Frans De Wachter
Summary: How Radical Is Radical Evil?
There is a general consensus that the concept of “absolute evil” was coined in order to account for the moral atrocities of the twentieth century. The connotations associated with such a concept are usually threefold: (1) such an evil is not to be understood negatively as a privation of goodness, but as a positive force; (2) such an evil can not be accommodated into any onto-theological order of being, but rather refers to the collapse of such an order; (3) such an evil is diabolical, motivated by the negation of moral law as such, and not by the pursuit of egoistic interests. Moreover, there is a general consensus that Kant’s concept of “radical evil” is not radical enough to approximate to this excess of evil, specially since Kant categorically denies the possibility of devilishness. The purpose of this paper is to question this consensus. On the one hand, it is doubtful whether demonic interpretations can provide us with a deeper insight in the moral horrors of the twentieth century. They rather relieve us of our responsibilities, because they withdraw evil from our everyday experiences of weakness. On the other hand, it can be shown that Kant’s idea of radical evil, notwithstanding his rejection of the demonic, is much more disturbing than is generally admitted: (1) evil originates in an act of freedom, not in being overwhelmed by desire; (2) the evil of hatred is already prefigurated in the banal evil of indifference; (3) evil is enracinated in a “moral state of nature”, where we can only develop our self-respect by continuously comparing ourselves with others, thus initiating ruthless forms of competition. The conclusion proposes to radicalize Kant’s notion of evil, not in the direction of a demonic connotation, but in a direction indicated by Levinas: by referring to the experience of the victim. Only confronted with the suffering of others that is caused by me, my moral failure appears to be more than lack or privation: it is inherently excessive, since the victim experiences its own suffering as an intrinsic malignity that can not be accommodated into any order of being.
Christopher M. Gemerchak
Summary: The Site of Sublimation: From Dualism to the Dialectic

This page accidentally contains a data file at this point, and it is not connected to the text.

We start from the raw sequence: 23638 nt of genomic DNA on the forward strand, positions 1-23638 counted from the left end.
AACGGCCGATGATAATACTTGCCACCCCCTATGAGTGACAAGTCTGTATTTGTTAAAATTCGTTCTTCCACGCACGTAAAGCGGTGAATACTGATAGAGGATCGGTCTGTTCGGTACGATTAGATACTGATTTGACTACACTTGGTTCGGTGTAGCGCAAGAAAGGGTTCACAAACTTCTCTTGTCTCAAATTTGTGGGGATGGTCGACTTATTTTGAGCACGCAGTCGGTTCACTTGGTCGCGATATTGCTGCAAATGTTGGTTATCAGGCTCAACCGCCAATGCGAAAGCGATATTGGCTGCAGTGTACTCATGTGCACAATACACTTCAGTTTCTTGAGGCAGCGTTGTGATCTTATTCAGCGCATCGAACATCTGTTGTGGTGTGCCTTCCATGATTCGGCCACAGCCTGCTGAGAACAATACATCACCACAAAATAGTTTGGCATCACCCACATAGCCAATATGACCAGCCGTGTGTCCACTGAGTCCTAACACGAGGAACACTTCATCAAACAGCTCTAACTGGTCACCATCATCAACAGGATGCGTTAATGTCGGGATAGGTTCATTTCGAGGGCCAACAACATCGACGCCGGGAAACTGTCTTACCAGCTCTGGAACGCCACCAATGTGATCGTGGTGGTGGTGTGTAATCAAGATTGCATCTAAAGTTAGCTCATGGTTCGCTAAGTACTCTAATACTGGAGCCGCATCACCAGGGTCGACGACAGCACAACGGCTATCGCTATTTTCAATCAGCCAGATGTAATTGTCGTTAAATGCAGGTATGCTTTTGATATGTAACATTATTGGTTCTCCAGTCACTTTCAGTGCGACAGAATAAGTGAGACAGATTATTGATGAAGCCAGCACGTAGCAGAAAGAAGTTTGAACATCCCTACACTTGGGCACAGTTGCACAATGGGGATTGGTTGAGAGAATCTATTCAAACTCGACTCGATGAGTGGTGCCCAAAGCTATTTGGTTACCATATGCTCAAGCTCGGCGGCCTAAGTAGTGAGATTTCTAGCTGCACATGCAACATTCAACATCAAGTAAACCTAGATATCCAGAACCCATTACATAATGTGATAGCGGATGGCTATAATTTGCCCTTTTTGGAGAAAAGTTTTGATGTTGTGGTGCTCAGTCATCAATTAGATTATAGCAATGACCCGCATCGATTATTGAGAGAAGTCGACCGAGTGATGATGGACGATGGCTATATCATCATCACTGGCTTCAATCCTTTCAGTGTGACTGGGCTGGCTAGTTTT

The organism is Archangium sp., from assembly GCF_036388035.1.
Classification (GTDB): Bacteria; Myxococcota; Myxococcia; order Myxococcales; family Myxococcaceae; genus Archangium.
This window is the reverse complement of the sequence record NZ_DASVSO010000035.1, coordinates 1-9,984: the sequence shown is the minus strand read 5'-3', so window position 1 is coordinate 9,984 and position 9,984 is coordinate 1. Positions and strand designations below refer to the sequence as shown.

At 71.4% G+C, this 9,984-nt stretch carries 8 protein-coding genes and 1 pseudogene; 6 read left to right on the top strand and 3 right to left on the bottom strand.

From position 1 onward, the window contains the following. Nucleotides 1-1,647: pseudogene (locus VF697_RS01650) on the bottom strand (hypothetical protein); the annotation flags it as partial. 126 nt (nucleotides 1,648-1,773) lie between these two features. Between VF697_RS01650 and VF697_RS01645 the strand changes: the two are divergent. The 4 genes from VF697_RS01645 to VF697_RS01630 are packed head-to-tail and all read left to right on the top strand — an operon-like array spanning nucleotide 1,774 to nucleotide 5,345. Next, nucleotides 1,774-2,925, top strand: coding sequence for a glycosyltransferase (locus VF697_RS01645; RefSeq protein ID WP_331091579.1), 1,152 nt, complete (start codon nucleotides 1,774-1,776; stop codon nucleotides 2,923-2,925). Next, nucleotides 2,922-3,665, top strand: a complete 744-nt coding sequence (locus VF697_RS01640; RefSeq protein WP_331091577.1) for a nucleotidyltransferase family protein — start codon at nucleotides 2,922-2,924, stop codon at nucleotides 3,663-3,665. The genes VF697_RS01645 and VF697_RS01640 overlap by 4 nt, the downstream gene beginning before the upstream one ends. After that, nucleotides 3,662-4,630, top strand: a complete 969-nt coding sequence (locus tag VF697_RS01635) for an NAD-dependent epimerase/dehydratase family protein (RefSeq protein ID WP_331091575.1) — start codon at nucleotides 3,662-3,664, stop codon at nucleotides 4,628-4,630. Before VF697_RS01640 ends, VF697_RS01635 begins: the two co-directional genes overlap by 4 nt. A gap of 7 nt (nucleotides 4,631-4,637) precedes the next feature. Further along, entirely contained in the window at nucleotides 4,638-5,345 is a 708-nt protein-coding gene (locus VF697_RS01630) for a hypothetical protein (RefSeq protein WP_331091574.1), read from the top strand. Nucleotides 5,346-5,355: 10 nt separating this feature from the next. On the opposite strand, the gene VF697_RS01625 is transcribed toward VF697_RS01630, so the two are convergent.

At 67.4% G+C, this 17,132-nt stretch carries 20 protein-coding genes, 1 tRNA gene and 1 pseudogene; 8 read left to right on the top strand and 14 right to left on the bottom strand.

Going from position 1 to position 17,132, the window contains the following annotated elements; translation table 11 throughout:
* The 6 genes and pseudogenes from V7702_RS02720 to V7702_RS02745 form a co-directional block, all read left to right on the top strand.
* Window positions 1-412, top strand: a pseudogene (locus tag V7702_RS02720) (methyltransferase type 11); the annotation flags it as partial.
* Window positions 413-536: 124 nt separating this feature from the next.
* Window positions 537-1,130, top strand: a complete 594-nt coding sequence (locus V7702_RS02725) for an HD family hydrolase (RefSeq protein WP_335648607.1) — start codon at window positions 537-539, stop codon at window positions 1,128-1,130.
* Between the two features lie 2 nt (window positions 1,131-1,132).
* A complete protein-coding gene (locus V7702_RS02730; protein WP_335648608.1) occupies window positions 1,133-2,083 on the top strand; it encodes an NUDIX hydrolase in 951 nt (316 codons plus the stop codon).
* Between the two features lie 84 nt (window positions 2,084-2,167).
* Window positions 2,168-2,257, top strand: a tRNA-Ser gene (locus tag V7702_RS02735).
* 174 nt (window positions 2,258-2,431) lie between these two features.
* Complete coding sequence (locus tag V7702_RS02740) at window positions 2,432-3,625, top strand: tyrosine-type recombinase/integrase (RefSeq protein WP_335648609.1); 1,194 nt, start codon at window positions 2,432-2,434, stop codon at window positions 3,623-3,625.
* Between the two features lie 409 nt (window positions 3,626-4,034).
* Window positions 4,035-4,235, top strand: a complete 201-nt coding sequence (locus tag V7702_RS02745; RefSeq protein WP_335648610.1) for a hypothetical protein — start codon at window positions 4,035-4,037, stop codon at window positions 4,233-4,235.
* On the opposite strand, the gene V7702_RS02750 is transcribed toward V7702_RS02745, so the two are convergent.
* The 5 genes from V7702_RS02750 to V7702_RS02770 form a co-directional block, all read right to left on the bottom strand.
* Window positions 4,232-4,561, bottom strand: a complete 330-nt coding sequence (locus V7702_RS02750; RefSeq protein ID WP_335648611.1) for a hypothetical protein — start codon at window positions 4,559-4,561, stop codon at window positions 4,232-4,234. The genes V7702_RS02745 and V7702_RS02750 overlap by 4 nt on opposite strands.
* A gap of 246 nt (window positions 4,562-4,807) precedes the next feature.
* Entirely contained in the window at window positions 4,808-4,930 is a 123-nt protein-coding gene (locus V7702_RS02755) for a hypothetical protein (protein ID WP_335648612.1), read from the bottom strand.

Taking up the critique of Freud’s concept of sublimation as presented by Norman O. Brown in Life against Death, this essay endeavours to present an alternative reading of sublimation which follows Brown’s intention, but restructures his methodology. Brown wanted to subvert what he read to be the neurotic culture of sublimation by forcing the subject into recognition of the excessive, “Dionysian” aspects of reality, which sublimation specifically denies. He strove to accomplish this by replacing Freud’s avowed dualism with a dialectical viewpoint that is based on the Romantic movement from an original natural unity, through differentiation (sublimation), and then a return to the original unity on a higher level. This third movement is, in his opinion, what is lacking from sublimation. Although Brown ends by reverting to the dualism he opposed, his approach points the way to the version of sublimation as presented by Jacques Lacan, and to the dialectical theory of sacrifice as found in the works of Georges Bataille. The revised account of sublimation that results from reading Lacan and Bataille together is presented as following the dialectic of sacrifice, with the work of art becoming the sacrificial site of sublimation. By reading sublimation in this way, a path is opened to view sublimation as capable of revealing something essential to the subject, and thus of altering its self-consciousness, something which Freud was never willing to grant to sublimation. Ultimately, this re-evaluation of sublimation is posited as being much more appropriate than the Freudian account for the analysis of contemporary art.
Summary: Descartes. Subjectivity and the Passions of the Soul
The question this paper addresses is whether, and under what conditions, one can apply the concept of subjectivity to Descartes’ philosophy. It is, to be sure, a widespread opinion that the Cartesian cogito has prepared the way for modern philosophy by showing that the mind is capable to doubt anything but its own existence — this latter certainty being the basis or the foundation for everything that can be known. But the real question is whether the knowledge the mind has of itself is of the same order as the knowledge it has of other things. If this were the case, Descartes would have thought the mind (or the Ego) not as a subjectivity but as just a special kind of thing. Hence the further problem triggered by this interpretation which we shall oppose: can the mind be said to have a representation or an idea of itself, as it would have of all other things? On the reading offered here, the mind is not a thing that should differ from other things by certain characteristics of its own. To the contrary, as the capacity to know everything else, the mind knows itself as an activity. The substance of the soul, accordingly, is nothing but its ability to know all other things and to know itself as distinct from them. This alternative conception of Cartesian subjectivity is further developed and argued for in the remainder of this paper which focuses on the main points of Descartes’s theory of the ‘passions of the soul’. Here, as elsewhere, Descartes thinks of the soul as a power that becomes aware of itself in and through the resistance with which it opposes the passions. The soul is thus not at all to be thought of in terms of some sort of self-intimacy, or as a proximity to itself. According to our reading, the absolute good for the Cartesian subject is the free will (the liberum arbitrium) which it senses in itself. Hence also the meaning and central place of the concept of generosity for Descartes: it has to do with the soul’s self-esteem which it derives from the usage it makes of this freedom.